English clubs · Football finances & business · Football managers

Mark Hughes

Mark Hughes comes as close as any other player over the past 35 years to being my all-time favourite player, but I feel the adverse reaction to his sacking by Manchester City after their game against Sunderland has been overdone.

The comments by Alex Ferguson and Steve Bruce ring particularly hollow.  They should look at themselves first.

With regard to Alex Ferguson:

  • In the summer of 1986, “there had been speculation that he would take over from Ron Atkinson at Manchester United, who had slumped to fourth in the English top flight after a 10-match winning start [to the 1985-86 season] had made title glory seem inevitable. Although Ferguson remained at [Aberdeen] over the summer, he did eventually join Manchester United when Atkinson was sacked in November 1986.”

As for Steve Bruce:

“… Bruce remained out of the game until he was appointed manager of Wigan Athletic in April 2001. The team reached the Second Division play-offs but lost in the semi-finals, and Bruce almost immediately left the club, where he had been in charge for less than two months, to take over as manager of Crystal Palace.

Although his new club began the 2001–02 season strongly, topping the First Division table and looking well placed for regaining the Premier League place that the club had last held in the 1997–98 season, Bruce tendered his resignation less than three months into the season in order to return to Birmingham City as manager. Although he was initially prevented from doing so by an injunction taken out by Crystal Palace, he was eventually allowed to join the Midlands-based club after a compensation package was agreed. By now he had acquired a reputation as a manager who rarely held down a job for a significant length of time.”


… later Birmingham director David Sullivan publicly stated that the club had “priced Steve out of a move to Newcastle” ….

— As required under the terms of his contract, Wigan agreed to pay Birmingham compensation for the loss of his services of around £3m, and they were then allowed to speak to him. On 19 November [2007], Wigan announced the signing of Bruce for a second time.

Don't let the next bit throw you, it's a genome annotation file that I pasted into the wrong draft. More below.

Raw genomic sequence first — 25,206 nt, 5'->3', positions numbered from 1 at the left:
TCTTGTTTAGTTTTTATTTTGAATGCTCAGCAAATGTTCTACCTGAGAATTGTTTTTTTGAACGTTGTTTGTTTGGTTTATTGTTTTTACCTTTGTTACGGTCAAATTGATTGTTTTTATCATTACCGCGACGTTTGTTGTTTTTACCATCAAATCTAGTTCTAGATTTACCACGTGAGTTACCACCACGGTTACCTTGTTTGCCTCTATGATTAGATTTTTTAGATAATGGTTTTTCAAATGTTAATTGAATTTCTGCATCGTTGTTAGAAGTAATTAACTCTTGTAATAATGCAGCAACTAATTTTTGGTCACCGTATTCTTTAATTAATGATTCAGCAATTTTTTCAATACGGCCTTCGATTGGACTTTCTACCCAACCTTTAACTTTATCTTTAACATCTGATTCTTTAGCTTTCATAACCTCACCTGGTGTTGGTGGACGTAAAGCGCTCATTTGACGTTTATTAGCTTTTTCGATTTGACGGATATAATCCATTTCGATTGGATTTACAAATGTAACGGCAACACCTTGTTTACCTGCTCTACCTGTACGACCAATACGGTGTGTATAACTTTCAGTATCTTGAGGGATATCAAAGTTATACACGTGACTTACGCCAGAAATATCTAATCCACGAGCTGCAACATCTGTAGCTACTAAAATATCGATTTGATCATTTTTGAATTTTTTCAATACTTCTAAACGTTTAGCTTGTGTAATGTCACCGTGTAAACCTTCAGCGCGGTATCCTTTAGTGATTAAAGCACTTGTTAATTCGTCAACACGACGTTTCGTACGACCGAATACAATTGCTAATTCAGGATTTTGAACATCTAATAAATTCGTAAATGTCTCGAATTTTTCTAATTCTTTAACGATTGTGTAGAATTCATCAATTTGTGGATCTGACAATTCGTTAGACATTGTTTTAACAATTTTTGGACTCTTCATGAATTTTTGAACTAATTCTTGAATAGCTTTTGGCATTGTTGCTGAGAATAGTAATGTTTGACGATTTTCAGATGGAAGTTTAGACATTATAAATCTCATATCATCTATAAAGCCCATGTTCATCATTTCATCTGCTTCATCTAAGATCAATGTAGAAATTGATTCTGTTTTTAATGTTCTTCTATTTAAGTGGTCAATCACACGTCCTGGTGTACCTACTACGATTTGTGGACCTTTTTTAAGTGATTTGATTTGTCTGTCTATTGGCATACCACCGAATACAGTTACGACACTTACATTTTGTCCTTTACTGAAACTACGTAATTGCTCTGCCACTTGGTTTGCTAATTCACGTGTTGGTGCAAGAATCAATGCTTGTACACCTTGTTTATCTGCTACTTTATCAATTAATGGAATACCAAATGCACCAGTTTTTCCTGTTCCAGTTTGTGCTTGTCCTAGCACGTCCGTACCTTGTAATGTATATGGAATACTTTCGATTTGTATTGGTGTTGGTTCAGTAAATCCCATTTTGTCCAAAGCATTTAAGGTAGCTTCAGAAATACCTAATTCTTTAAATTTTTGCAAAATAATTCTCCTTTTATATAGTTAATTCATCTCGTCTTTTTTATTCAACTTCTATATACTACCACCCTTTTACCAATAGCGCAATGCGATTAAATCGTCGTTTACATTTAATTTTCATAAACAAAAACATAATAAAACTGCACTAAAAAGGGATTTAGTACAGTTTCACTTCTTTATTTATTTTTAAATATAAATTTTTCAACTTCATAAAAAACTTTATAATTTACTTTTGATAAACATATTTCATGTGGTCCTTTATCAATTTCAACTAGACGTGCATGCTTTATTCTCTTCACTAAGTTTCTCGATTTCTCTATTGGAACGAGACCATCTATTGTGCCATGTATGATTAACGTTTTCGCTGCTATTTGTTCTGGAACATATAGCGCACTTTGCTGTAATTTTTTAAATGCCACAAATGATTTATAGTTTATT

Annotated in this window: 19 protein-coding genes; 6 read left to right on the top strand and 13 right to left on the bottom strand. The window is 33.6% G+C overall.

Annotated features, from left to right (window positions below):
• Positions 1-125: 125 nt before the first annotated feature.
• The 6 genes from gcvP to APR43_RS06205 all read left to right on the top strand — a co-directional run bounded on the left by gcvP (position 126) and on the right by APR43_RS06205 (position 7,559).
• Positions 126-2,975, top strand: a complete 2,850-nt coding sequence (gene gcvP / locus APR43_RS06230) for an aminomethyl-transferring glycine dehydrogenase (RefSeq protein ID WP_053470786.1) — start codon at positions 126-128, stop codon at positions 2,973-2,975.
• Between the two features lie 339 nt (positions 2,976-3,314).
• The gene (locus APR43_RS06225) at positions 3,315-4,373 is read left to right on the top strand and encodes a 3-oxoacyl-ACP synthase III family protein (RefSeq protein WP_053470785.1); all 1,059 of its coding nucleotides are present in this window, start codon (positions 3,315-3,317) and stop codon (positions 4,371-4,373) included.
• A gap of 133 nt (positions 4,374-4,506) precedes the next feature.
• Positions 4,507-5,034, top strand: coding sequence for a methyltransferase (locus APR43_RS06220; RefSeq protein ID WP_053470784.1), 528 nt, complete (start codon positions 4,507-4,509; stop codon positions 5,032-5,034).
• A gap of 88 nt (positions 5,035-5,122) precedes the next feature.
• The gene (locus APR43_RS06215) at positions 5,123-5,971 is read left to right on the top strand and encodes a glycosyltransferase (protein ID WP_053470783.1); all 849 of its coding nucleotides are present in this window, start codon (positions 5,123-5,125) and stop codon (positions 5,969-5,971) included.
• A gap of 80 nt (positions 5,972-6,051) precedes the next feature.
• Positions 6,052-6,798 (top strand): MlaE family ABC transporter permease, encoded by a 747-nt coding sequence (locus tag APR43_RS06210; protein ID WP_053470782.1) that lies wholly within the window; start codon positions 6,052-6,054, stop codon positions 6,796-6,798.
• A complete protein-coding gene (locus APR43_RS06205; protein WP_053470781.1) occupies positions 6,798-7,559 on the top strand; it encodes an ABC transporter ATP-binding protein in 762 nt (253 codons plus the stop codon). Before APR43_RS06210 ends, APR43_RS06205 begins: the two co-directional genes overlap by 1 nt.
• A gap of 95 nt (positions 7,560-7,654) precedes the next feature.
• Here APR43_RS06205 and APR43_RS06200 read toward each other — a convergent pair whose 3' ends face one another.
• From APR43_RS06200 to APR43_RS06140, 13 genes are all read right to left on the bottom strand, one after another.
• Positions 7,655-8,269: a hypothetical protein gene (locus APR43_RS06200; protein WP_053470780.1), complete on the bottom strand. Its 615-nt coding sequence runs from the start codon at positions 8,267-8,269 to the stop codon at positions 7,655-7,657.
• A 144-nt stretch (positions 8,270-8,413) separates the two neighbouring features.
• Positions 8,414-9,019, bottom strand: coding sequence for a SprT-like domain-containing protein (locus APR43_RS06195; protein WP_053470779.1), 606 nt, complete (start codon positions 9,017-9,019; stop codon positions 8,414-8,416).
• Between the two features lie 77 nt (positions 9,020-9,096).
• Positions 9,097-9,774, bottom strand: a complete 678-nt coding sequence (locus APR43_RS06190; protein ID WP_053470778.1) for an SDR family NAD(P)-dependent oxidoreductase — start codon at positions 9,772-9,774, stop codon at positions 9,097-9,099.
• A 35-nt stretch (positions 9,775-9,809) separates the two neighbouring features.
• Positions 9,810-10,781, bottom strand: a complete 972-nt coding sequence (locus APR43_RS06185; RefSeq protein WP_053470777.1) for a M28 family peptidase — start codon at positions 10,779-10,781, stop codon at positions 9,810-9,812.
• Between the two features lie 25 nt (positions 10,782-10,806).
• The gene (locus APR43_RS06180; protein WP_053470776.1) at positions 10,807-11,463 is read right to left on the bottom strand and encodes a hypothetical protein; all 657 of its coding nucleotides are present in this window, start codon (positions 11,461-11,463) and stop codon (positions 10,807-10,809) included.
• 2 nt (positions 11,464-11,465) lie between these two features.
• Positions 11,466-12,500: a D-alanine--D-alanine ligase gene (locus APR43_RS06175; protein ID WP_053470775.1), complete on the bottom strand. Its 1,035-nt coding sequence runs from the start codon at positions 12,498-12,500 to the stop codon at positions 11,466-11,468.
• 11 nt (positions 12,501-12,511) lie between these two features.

….  On 27 May 2009, Bruce was reported to have been given permission to talk to Sunderland ….  Bruce was confirmed as the new manager of Sunderland on 3 June after signing a three-year contract.  He was joined at Sunderland by three of his former Wigan Athletic coaching staff, assistant Eric Black, goalkeeping coach Nigel Spink, and reserve-team coach Keith Bertschin.


There is a degree of xenophobia in their comments.  After all, we have a British manager sacked by the foreign owners of a British football club and replaced by a foreign manager.

Ferguson also appears to have gotten his facts wrong.  He is quoted as saying:

“I don’t know how they could have done it. For Mark, having to go through the game [against Sunderland], knowing that was going to happen at the end of it must have been terrible.”

On the other hand, according to BBC Sport, “Mark Hughes insists he did not find out he was going to be sacked as manager by Manchester City until after Saturday’s thrilling 4-3 victory over Sunderland.”

The comments by Roy Keane, another United old boy, were even more bizarre.

Apart from the fact that United’s greatest ever manager, Matt Busby, and Denis Law (who “holds a United record for scoring 46 goals in a single season”), both played for Manchester City before their famous association with United, there are much earlier connections between the clubs: